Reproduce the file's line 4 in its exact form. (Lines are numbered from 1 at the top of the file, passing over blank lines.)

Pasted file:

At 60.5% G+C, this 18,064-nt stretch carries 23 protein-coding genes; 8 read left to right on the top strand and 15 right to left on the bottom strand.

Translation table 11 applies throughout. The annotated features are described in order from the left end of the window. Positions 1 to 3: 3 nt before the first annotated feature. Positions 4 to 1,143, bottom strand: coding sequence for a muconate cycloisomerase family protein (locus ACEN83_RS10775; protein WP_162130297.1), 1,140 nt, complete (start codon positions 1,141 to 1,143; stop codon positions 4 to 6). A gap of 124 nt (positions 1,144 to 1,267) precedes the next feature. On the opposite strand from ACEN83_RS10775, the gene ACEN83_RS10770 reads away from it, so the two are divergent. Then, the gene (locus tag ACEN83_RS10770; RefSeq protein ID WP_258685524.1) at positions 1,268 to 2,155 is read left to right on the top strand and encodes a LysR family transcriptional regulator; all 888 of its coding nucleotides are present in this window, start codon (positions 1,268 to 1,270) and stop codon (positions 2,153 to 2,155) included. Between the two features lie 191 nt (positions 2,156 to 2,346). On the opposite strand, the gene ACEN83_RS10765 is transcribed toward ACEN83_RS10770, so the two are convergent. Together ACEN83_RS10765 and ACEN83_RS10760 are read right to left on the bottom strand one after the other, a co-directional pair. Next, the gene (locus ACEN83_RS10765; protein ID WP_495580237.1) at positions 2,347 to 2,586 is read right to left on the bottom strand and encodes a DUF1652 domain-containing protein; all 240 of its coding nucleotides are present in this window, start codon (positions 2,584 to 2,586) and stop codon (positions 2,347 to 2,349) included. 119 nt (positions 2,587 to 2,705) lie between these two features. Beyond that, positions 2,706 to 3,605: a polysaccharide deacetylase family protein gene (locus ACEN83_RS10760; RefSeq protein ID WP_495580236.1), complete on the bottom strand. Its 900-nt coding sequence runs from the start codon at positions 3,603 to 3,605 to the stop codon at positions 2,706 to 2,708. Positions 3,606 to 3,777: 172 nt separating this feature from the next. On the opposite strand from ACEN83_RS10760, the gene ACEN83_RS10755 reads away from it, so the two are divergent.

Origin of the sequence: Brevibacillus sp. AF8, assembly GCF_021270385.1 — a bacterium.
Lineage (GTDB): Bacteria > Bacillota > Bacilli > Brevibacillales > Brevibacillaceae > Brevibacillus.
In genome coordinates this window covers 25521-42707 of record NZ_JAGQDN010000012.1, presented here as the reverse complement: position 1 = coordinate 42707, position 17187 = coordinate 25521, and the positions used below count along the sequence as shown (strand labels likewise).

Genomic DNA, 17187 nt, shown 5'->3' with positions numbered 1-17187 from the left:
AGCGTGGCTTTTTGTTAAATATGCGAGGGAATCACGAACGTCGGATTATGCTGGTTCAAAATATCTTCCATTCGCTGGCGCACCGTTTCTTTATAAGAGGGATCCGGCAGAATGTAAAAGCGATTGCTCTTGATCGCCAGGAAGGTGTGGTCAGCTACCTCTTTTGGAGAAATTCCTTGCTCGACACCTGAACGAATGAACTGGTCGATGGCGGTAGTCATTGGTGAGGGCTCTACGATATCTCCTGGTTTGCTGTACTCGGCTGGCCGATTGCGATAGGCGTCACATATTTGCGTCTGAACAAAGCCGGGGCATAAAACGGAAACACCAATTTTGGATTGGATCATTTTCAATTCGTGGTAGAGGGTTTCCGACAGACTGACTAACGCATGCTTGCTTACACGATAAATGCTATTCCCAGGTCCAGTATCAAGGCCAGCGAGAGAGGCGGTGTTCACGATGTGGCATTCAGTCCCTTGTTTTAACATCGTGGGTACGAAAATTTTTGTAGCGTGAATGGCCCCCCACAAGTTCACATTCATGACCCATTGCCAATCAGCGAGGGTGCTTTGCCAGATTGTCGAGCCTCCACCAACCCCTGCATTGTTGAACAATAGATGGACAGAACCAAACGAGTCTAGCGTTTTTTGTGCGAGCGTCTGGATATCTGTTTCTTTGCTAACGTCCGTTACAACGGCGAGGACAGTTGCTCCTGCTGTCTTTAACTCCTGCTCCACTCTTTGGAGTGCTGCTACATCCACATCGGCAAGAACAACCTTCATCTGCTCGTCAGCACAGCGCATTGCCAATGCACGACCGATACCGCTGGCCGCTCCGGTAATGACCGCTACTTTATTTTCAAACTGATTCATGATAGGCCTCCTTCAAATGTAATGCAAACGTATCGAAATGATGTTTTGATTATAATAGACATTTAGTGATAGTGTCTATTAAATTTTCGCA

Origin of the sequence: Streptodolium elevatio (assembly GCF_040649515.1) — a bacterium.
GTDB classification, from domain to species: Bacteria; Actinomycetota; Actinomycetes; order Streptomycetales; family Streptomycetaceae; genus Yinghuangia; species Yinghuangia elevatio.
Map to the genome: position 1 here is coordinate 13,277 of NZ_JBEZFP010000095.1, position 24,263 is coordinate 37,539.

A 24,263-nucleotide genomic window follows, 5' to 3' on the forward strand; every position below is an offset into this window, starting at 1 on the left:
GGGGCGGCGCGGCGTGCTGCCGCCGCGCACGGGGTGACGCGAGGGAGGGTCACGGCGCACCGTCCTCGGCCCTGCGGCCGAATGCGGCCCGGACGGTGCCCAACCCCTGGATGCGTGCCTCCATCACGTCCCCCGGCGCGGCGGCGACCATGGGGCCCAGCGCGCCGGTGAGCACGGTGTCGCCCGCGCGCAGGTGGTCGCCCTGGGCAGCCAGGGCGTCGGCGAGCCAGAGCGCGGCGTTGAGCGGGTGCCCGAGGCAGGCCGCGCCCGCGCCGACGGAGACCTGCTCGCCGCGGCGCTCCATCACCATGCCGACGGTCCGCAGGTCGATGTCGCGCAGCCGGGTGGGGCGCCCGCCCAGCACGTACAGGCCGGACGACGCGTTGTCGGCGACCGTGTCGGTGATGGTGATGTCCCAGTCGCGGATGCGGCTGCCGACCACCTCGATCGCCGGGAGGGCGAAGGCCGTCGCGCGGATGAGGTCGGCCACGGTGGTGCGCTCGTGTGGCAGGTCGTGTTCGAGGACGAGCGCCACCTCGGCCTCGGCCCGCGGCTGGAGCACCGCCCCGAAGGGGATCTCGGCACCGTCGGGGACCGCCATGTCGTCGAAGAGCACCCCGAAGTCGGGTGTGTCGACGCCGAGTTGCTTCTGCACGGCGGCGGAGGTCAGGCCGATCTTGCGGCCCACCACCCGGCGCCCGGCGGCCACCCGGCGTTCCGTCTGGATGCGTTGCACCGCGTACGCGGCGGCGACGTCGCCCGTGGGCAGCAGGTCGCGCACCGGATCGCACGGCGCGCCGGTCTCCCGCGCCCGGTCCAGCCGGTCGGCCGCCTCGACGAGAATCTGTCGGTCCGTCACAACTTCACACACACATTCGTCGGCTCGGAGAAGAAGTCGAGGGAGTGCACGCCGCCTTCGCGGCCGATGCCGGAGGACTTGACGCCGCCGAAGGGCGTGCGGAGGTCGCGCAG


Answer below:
Lineage (GTDB): Bacteria > Bacillota > Bacilli > Brevibacillales > Brevibacillaceae > Brevibacillus.